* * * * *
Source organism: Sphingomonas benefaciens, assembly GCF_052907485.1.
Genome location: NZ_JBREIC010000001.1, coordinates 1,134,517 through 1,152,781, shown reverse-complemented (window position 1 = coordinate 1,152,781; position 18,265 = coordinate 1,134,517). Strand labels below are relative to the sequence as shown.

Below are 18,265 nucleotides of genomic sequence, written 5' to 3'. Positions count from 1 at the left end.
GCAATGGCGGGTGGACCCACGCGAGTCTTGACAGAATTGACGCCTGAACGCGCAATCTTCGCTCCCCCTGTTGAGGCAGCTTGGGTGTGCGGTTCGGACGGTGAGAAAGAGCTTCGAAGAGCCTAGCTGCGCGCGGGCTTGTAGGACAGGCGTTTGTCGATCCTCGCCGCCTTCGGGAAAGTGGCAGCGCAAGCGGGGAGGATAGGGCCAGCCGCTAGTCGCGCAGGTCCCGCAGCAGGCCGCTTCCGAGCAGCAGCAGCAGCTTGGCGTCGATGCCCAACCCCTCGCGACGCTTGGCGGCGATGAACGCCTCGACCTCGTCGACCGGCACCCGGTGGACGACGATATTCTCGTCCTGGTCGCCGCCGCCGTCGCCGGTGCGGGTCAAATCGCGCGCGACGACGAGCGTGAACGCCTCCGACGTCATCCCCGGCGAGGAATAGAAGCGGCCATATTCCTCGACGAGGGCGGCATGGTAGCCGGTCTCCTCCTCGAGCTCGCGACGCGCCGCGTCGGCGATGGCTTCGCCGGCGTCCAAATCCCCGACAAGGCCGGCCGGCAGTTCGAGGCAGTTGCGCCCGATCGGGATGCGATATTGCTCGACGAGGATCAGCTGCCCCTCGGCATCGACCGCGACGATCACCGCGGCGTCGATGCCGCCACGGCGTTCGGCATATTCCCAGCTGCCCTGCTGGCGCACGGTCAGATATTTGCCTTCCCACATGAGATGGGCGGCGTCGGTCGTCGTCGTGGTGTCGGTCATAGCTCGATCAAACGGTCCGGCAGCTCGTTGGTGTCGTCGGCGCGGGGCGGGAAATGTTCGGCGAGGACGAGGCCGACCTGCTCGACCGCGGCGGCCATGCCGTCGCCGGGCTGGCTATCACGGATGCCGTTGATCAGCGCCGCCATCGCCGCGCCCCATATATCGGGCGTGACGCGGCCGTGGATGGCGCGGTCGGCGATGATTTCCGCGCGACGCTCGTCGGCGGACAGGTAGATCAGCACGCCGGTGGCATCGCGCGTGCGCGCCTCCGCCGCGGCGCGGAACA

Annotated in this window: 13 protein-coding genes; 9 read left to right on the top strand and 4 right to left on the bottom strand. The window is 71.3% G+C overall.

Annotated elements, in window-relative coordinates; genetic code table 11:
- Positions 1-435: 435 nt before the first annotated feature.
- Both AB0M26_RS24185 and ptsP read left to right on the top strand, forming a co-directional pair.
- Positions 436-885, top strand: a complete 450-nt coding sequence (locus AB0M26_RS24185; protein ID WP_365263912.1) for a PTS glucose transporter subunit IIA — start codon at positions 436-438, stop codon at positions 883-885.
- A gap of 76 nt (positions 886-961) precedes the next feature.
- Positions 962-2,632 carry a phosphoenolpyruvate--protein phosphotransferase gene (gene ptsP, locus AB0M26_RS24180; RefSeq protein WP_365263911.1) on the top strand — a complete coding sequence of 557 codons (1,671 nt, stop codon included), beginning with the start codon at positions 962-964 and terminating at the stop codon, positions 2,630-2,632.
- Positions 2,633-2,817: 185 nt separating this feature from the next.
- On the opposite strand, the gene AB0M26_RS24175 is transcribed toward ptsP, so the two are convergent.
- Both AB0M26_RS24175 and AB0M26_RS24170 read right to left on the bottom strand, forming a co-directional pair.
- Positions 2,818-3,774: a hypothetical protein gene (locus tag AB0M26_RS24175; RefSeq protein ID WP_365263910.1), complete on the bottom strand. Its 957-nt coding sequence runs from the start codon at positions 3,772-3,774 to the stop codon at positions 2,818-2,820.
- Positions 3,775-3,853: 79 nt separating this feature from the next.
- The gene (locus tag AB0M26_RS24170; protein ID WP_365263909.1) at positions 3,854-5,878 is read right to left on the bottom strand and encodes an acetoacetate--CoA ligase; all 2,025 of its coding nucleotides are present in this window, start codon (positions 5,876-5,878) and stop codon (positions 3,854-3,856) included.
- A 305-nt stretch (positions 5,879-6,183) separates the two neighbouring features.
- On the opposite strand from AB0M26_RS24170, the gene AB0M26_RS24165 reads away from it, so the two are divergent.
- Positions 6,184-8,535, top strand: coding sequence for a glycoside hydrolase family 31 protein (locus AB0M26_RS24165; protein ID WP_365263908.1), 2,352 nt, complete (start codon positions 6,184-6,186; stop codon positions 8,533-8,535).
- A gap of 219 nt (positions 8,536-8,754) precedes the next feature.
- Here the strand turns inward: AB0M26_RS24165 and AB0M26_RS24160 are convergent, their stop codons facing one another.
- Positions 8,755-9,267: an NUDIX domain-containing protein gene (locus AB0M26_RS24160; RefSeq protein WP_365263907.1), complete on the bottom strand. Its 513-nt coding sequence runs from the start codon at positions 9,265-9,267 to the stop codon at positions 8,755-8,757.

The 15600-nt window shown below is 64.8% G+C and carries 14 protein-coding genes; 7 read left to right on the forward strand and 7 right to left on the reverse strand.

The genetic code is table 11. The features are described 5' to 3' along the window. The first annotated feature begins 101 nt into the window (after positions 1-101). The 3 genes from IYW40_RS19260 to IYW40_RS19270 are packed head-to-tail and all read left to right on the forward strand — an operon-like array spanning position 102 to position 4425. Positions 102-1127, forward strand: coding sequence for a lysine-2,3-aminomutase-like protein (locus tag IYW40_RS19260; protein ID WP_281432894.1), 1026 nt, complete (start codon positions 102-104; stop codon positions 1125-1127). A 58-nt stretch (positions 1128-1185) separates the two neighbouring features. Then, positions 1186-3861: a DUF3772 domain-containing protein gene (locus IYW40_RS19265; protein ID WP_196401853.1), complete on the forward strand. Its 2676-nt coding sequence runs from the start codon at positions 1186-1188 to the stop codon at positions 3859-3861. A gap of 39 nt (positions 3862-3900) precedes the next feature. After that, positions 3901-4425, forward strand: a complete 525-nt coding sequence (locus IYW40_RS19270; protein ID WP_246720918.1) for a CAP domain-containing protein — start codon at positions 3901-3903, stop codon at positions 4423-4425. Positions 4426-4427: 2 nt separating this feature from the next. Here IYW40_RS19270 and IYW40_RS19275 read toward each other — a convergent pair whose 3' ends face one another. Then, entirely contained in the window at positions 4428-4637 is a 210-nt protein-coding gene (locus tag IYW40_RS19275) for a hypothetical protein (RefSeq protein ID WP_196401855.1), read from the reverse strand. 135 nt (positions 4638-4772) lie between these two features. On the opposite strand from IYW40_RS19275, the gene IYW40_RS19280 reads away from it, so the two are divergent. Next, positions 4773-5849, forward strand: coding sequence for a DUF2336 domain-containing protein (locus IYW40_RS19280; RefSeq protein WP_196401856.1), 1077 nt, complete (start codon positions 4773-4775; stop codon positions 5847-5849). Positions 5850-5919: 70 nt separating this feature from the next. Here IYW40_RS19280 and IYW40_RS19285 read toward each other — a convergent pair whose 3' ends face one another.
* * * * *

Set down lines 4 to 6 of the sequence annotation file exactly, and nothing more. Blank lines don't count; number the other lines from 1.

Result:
GCAATGGCGGGTGGACCCACGCGAGTCTTGACAGAATTGACGCCTGAACGCGCAATCTTCGCTCCCCCTGTTGAGGCAGCTTGGGTGTGCGGTTCGGACGGTGAGAAAGAGCTTCGAAGAGCCTAGCTGCGCGCGGGCTTGTAGGACAGGCGTTTGTCGATCCTCGCCGCCTTCGGGAAAGTGGCAGCGCAAGCGGGGAGGATAGGGCCAGCCGCTAGTCGCGCAGGTCCCGCAGCAGGCCGCTTCCGAGCAGCAGCAGCAGCTTGGCGTCGATGCCCAACCCCTCGCGACGCTTGGCGGCGATGAACGCCTCGACCTCGTCGACCGGCACCCGGTGGACGACGATATTCTCGTCCTGGTCGCCGCCGCCGTCGCCGGTGCGGGTCAAATCGCGCGCGACGACGAGCGTGAACGCCTCCGACGTCATCCCCGGCGAGGAATAGAAGCGGCCATATTCCTCGACGAGGGCGGCATGGTAGCCGGTCTCCTCCTCGAGCTCGCGACGCGCCGCGTCGGCGATGGCTTCGCCGGCGTCCAAATCCCCGACAAGGCCGGCCGGCAGTTCGAGGCAGTTGCGCCCGATCGGGATGCGATATTGCTCGACGAGGATCAGCTGCCCCTCGGCATCGACCGCGACGATCACCGCGGCGTCGATGCCGCCACGGCGTTCGGCATATTCCCAGCTGCCCTGCTGGCGCACGGTCAGATATTTGCCTTCCCACATGAGATGGGCGGCGTCGGTCGTCGTCGTGGTGTCGGTCATAGCTCGATCAAACGGTCCGGCAGCTCGTTGGTGTCGTCGGCGCGGGGCGGGAAATGTTCGGCGAGGACGAGGCCGACCTGCTCGACCGCGGCGGCCATGCCGTCGCCGGGCTGGCTATCACGGATGCCGTTGATCAGCGCCGCCATCGCCGCGCCCCATATATCGGGCGTGACGCGGCCGTGGATGGCGCGGTCGGCGATGATTTCCGCGCGACGCTCGTCGGCGGACAGGTAGATCAGCACGCCGGTGGCATCGCGCGTGCGCGCCTCCGCCGCGGCGCGGAACA

Annotated in this window: 13 protein-coding genes; 9 read left to right on the top strand and 4 right to left on the bottom strand. The window is 71.3% G+C overall.

Annotated elements, in window-relative coordinates; genetic code table 11: